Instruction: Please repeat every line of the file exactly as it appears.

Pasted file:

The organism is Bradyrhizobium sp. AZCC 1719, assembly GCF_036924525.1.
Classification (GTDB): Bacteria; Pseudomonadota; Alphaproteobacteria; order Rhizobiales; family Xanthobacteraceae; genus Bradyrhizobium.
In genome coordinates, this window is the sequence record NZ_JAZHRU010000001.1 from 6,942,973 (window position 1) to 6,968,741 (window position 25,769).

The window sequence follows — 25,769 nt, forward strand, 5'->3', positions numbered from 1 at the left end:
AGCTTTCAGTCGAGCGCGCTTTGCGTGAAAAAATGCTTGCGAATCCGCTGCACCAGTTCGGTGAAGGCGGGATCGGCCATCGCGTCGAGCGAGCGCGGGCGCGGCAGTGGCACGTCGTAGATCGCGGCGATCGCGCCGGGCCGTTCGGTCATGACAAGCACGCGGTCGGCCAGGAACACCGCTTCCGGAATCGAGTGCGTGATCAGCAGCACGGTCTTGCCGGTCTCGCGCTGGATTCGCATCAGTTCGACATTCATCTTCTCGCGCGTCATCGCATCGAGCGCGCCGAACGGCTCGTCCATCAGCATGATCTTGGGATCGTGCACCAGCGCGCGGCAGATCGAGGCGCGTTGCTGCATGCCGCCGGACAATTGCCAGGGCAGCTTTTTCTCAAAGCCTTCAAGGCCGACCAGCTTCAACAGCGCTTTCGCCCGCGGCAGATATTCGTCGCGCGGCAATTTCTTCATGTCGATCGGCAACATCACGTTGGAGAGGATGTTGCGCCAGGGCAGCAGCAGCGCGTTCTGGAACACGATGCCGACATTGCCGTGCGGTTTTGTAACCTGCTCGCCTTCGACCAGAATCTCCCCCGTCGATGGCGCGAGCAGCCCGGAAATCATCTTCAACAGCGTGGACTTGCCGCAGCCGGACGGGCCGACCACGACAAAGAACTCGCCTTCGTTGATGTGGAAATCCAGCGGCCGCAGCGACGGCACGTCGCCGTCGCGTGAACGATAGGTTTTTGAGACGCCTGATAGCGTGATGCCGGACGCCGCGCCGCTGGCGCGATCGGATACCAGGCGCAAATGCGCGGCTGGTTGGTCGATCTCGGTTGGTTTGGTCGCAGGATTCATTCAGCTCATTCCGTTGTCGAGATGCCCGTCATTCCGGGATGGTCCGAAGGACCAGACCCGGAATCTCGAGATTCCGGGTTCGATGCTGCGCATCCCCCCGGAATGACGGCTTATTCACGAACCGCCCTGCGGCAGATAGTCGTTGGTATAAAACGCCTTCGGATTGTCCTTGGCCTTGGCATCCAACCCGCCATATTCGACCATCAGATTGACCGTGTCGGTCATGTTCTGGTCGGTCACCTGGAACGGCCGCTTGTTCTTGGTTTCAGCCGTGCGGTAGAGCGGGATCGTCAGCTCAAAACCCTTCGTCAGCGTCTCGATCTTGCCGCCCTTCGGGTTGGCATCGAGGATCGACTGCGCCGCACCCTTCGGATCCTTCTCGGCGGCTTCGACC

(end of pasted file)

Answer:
The organism is Bradyrhizobium sp. AZCC 1719, assembly GCF_036924525.1.
Classification (GTDB): Bacteria; Pseudomonadota; Alphaproteobacteria; order Rhizobiales; family Xanthobacteraceae; genus Bradyrhizobium.
In genome coordinates, this window is the sequence record NZ_JAZHRU010000001.1 from 6,942,973 (window position 1) to 6,968,741 (window position 25,769).

The window sequence follows — 25,769 nt, forward strand, 5'->3', positions numbered from 1 at the left end:
AGCTTTCAGTCGAGCGCGCTTTGCGTGAAAAAATGCTTGCGAATCCGCTGCACCAGTTCGGTGAAGGCGGGATCGGCCATCGCGTCGAGCGAGCGCGGGCGCGGCAGTGGCACGTCGTAGATCGCGGCGATCGCGCCGGGCCGTTCGGTCATGACAAGCACGCGGTCGGCCAGGAACACCGCTTCCGGAATCGAGTGCGTGATCAGCAGCACGGTCTTGCCGGTCTCGCGCTGGATTCGCATCAGTTCGACATTCATCTTCTCGCGCGTCATCGCATCGAGCGCGCCGAACGGCTCGTCCATCAGCATGATCTTGGGATCGTGCACCAGCGCGCGGCAGATCGAGGCGCGTTGCTGCATGCCGCCGGACAATTGCCAGGGCAGCTTTTTCTCAAAGCCTTCAAGGCCGACCAGCTTCAACAGCGCTTTCGCCCGCGGCAGATATTCGTCGCGCGGCAATTTCTTCATGTCGATCGGCAACATCACGTTGGAGAGGATGTTGCGCCAGGGCAGCAGCAGCGCGTTCTGGAACACGATGCCGACATTGCCGTGCGGTTTTGTAACCTGCTCGCCTTCGACCAGAATCTCCCCCGTCGATGGCGCGAGCAGCCCGGAAATCATCTTCAACAGCGTGGACTTGCCGCAGCCGGACGGGCCGACCACGACAAAGAACTCGCCTTCGTTGATGTGGAAATCCAGCGGCCGCAGCGACGGCACGTCGCCGTCGCGTGAACGATAGGTTTTTGAGACGCCTGATAGCGTGATGCCGGACGCCGCGCCGCTGGCGCGATCGGATACCAGGCGCAAATGCGCGGCTGGTTGGTCGATCTCGGTTGGTTTGGTCGCAGGATTCATTCAGCTCATTCCGTTGTCGAGATGCCCGTCATTCCGGGATGGTCCGAAGGACCAGACCCGGAATCTCGAGATTCCGGGTTCGATGCTGCGCATCCCCCCGGAATGACGGCTTATTCACGAACCGCCCTGCGGCAGATAGTCGTTGGTATAAAACGCCTTCGGATTGTCCTTGGCCTTGGCATCCAACCCGCCATATTCGACCATCAGATTGACCGTGTCGGTCATGTTCTGGTCGGTCACCTGGAACGGCCGCTTGTTCTTGGTTTCAGCCGTGCGGTAGAGCGGGATCGTCAGCTCAAAACCCTTCGTCAGCGTCTCGATCTTGCCGCCCTTCGGGTTGGCATCGAGGATCGACTGCGCCGCACCCTTCGGATCCTTCTCGGCGGCTTCGACC